Friday, May 13, 2011

The True Story of Hansel and Gretel

I'm not sure what intrigued me more with this book - the title or the cover.  Then when I found out it took place during WWII, I became even more intrigued.  Low and behold a colleague of mine ordered one, I stole it and read it, captivated the whole time. 

This story starts with the characters we are all familiar with from the tale, the father, step-mother and two children, a boy and girl and the witch.  However, the start of this book has these four trying to escape from the Nazi's.  When the motorcycle they stole breaks down, they end up separating, hoping they will each be able to survive if the children can just hide for a bit and the parents can find some means to come back for them.  Being Jewish children, we are made aware that they have Jewish names, so the parents encourage them to take on good German names - Hansel and Gretel.  They practice over and over saying their new German names so they don't get confused and accidentally reveal their identity.  And the witch?  She is a gypsy woman in a nearby village.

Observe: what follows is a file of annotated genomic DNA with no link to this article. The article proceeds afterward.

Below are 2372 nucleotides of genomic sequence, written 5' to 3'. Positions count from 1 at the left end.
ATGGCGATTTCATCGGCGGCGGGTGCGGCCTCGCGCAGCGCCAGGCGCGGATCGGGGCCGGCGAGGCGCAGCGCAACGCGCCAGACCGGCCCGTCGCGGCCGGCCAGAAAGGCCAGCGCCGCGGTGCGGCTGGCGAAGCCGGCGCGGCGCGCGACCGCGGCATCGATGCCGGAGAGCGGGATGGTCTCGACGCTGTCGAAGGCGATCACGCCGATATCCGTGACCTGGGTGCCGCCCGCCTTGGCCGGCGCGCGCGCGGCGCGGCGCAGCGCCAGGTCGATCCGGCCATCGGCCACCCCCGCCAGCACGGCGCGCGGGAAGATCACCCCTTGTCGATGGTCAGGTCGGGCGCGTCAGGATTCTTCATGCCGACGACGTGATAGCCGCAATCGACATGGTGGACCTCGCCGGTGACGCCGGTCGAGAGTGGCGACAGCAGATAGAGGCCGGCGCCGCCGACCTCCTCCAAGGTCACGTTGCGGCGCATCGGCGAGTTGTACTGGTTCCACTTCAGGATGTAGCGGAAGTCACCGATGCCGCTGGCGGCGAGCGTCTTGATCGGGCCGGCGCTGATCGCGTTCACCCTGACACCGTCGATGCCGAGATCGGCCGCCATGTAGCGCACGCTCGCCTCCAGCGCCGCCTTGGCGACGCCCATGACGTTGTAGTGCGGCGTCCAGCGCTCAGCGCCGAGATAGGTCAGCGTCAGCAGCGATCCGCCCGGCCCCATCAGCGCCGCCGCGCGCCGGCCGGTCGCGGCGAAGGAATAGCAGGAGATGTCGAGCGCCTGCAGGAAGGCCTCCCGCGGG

Just as the folktale, the reader is lead to have a hatred for the stepmother.  And when the witch, Magda, is introduced, my preconceptions from childhood about the witch make me want to yell at the children to run the other way.  However, Murphy does a great job breaking the preconceived notions about her, and presents her in a way and made me question the tale after all.

This is a Holocaust book.  Knowing that, anyone experienced with the Holocaust literature knows that there are some difficult to read scenes.  Child friendly?  Absolutely not.  Probably appropriate for an older teen plus, someone who knows about the Holocaust beyond that it happened and read some other literature.  In the meantime, it is a beautiful book that gives a perspective not quite like anything I had read yet. 

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